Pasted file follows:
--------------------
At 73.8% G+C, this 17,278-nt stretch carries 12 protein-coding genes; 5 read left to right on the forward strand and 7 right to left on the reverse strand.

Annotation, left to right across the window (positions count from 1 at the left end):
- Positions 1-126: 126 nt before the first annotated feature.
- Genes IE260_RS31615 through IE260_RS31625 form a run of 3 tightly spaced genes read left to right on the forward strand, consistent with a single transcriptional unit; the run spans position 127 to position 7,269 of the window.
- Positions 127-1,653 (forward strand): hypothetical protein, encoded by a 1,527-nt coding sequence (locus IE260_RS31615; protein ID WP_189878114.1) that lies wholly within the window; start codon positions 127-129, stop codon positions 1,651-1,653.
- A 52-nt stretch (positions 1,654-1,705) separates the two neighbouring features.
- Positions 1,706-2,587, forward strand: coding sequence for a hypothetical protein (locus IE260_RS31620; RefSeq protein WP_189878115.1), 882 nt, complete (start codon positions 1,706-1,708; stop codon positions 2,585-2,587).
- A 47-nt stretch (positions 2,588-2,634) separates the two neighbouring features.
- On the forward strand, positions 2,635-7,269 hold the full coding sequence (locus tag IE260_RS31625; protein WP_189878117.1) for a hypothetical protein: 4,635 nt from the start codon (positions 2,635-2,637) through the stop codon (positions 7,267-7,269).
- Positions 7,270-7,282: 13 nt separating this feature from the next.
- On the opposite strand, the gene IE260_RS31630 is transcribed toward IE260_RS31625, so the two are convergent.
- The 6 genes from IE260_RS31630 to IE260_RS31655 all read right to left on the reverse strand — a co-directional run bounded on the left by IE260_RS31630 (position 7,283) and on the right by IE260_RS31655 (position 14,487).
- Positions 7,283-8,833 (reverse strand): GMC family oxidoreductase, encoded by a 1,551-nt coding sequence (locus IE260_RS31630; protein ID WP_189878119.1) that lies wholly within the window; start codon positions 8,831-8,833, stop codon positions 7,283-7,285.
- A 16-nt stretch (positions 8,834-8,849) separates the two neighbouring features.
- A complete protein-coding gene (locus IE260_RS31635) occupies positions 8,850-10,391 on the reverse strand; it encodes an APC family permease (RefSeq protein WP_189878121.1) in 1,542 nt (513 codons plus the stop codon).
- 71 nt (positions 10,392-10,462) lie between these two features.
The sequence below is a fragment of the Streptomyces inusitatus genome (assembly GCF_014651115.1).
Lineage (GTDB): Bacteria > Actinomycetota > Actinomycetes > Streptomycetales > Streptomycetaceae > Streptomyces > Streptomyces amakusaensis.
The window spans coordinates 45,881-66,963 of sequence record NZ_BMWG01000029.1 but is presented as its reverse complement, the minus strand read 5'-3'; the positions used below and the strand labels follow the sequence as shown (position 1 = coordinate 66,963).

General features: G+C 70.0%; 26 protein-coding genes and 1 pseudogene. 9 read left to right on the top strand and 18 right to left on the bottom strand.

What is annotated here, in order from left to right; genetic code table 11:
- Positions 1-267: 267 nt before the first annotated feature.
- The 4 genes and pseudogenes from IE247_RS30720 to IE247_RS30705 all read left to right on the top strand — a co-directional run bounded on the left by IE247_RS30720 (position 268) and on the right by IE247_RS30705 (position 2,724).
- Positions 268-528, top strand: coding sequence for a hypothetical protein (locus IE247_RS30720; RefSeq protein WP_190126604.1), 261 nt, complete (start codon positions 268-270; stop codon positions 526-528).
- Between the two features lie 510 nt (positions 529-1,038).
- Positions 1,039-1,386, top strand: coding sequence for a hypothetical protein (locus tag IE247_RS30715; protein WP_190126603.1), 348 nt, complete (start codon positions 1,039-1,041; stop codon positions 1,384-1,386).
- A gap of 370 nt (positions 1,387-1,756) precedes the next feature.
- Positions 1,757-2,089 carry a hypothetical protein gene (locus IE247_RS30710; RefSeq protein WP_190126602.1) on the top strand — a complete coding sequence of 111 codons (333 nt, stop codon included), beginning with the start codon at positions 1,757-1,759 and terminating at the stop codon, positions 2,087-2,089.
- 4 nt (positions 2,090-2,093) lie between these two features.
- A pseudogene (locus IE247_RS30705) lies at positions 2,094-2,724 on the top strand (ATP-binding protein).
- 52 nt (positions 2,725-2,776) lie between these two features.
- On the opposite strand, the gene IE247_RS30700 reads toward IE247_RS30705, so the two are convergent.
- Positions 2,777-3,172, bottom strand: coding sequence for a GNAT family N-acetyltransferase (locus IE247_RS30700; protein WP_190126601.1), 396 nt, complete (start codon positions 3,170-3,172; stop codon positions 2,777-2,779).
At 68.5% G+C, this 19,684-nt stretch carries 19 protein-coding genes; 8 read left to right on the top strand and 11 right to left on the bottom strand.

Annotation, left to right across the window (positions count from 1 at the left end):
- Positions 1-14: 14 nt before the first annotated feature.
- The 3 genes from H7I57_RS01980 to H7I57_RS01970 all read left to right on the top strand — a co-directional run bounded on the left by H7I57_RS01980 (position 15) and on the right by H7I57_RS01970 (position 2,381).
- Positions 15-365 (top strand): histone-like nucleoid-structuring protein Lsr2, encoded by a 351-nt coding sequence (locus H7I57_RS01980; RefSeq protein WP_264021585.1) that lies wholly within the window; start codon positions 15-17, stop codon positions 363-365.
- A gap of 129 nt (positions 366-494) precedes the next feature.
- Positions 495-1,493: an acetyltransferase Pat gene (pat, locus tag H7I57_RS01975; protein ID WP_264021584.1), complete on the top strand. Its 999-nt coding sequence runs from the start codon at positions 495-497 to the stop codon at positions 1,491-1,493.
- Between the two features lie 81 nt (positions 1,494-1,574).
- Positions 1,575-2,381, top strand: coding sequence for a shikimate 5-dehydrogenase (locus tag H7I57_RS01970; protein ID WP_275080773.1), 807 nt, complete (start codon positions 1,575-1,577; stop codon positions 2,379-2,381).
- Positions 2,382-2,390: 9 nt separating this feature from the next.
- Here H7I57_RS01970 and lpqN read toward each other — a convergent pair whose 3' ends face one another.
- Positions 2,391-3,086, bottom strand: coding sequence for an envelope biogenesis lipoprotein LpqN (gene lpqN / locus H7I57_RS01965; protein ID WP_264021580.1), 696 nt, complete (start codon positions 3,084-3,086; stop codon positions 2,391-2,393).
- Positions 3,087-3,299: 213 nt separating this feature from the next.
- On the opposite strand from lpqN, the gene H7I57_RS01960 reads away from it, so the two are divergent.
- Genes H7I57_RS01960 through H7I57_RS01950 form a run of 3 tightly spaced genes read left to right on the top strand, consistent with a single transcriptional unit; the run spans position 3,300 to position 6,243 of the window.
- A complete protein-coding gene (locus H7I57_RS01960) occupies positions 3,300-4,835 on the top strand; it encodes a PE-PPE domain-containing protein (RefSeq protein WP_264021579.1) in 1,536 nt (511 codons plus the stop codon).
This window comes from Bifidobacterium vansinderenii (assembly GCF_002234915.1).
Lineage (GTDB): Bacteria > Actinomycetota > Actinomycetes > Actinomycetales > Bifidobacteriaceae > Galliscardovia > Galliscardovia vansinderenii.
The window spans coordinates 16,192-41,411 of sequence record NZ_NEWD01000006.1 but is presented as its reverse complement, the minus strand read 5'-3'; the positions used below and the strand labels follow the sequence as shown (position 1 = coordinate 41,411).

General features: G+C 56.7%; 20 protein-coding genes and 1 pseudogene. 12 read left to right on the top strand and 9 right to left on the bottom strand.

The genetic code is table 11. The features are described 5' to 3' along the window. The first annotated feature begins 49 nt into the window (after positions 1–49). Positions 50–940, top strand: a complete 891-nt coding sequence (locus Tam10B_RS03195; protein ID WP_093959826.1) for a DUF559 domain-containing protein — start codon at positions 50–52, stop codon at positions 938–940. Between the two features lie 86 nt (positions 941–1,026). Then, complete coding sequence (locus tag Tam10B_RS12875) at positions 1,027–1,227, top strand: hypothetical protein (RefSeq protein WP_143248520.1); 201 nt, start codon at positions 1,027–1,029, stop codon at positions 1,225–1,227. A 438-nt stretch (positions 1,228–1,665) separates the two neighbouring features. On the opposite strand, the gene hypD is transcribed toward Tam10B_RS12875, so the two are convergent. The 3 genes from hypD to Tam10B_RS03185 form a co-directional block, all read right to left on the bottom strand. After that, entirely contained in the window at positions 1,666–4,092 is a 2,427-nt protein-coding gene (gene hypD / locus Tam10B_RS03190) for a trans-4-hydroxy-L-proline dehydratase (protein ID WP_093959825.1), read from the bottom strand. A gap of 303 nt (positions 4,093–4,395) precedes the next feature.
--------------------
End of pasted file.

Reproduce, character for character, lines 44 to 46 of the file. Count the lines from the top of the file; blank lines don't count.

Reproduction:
- Here H7I57_RS01970 and lpqN read toward each other — a convergent pair whose 3' ends face one another.
- Positions 2,391-3,086, bottom strand: coding sequence for an envelope biogenesis lipoprotein LpqN (gene lpqN / locus H7I57_RS01965; protein ID WP_264021580.1), 696 nt, complete (start codon positions 3,084-3,086; stop codon positions 2,391-2,393).
- Positions 3,087-3,299: 213 nt separating this feature from the next.